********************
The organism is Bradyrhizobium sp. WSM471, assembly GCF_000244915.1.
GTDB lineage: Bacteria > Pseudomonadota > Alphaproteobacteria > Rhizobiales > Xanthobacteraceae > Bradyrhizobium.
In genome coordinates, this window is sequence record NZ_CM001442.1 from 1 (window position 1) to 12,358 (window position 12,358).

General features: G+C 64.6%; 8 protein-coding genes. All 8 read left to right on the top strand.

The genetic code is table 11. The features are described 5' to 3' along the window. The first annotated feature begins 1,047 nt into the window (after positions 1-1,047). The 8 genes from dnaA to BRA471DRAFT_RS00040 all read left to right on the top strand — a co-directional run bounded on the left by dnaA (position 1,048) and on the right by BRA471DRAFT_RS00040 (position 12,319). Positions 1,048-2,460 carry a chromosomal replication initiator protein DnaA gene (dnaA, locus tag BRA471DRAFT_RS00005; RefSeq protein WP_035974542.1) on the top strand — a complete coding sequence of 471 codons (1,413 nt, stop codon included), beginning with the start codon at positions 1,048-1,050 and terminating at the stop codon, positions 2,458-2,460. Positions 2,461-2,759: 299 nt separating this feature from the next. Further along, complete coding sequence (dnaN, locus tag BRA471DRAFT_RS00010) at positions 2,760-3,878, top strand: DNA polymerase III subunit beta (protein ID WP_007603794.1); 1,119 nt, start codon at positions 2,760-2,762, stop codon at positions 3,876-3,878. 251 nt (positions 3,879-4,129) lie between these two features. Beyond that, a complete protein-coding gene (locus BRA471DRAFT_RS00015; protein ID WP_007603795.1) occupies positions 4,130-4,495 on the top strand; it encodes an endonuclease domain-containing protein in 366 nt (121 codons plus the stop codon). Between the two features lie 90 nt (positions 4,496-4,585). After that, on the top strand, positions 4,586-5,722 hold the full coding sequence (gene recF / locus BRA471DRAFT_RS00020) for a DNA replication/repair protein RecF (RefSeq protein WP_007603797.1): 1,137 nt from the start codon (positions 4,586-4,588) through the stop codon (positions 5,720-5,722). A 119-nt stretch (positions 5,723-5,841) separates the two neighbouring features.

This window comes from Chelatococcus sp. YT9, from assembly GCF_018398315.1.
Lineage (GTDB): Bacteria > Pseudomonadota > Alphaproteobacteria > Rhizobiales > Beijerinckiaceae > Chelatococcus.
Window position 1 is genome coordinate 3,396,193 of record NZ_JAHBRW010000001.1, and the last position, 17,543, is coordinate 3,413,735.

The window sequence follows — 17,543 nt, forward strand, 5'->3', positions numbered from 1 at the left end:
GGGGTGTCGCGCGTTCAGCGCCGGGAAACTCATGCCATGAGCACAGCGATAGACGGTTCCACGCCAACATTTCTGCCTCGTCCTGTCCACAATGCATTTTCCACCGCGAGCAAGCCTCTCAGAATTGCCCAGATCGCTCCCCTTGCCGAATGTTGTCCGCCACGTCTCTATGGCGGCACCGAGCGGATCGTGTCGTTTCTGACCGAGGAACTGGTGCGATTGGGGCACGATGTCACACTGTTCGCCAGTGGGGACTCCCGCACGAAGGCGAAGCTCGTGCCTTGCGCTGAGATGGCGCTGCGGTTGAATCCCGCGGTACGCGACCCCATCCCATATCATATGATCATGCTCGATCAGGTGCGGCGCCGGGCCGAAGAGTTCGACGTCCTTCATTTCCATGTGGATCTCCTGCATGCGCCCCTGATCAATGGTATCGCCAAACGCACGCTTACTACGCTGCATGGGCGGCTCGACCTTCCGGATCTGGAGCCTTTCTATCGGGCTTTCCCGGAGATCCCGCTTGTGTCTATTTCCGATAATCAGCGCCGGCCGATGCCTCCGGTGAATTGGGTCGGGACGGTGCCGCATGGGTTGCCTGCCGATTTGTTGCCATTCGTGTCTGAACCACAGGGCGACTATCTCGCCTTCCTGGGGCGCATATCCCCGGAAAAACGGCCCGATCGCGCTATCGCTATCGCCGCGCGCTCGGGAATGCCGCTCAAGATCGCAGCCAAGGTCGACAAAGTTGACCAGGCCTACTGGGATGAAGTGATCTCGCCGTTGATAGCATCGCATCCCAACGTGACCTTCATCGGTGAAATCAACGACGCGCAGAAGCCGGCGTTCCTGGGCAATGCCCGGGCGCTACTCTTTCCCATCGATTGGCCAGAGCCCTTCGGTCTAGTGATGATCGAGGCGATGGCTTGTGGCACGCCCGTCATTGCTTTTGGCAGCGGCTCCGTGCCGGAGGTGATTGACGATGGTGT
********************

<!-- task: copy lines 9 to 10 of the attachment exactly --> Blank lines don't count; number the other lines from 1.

The window sequence follows — 17,543 nt, forward strand, 5'->3', positions numbered from 1 at the left end:
GGGGTGTCGCGCGTTCAGCGCCGGGAAACTCATGCCATGAGCACAGCGATAGACGGTTCCACGCCAACATTTCTGCCTCGTCCTGTCCACAATGCATTTTCCACCGCGAGCAAGCCTCTCAGAATTGCCCAGATCGCTCCCCTTGCCGAATGTTGTCCGCCACGTCTCTATGGCGGCACCGAGCGGATCGTGTCGTTTCTGACCGAGGAACTGGTGCGATTGGGGCACGATGTCACACTGTTCGCCAGTGGGGACTCCCGCACGAAGGCGAAGCTCGTGCCTTGCGCTGAGATGGCGCTGCGGTTGAATCCCGCGGTACGCGACCCCATCCCATATCATATGATCATGCTCGATCAGGTGCGGCGCCGGGCCGAAGAGTTCGACGTCCTTCATTTCCATGTGGATCTCCTGCATGCGCCCCTGATCAATGGTATCGCCAAACGCACGCTTACTACGCTGCATGGGCGGCTCGACCTTCCGGATCTGGAGCCTTTCTATCGGGCTTTCCCGGAGATCCCGCTTGTGTCTATTTCCGATAATCAGCGCCGGCCGATGCCTCCGGTGAATTGGGTCGGGACGGTGCCGCATGGGTTGCCTGCCGATTTGTTGCCATTCGTGTCTGAACCACAGGGCGACTATCTCGCCTTCCTGGGGCGCATATCCCCGGAAAAACGGCCCGATCGCGCTATCGCTATCGCCGCGCGCTCGGGAATGCCGCTCAAGATCGCAGCCAAGGTCGACAAAGTTGACCAGGCCTACTGGGATGAAGTGATCTCGCCGTTGATAGCATCGCATCCCAACGTGACCTTCATCGGTGAAATCAACGACGCGCAGAAGCCGGCGTTCCTGGGCAATGCCCGGGCGCTACTCTTTCCCATCGATTGGCCAGAGCCCTTCGGTCTAGTGATGATCGAGGCGATGGCTTGTGGCACGCCCGTCATTGCTTTTGGCAGCGGCTCCGTGCCGGAGGTGATTGACGATGGTGT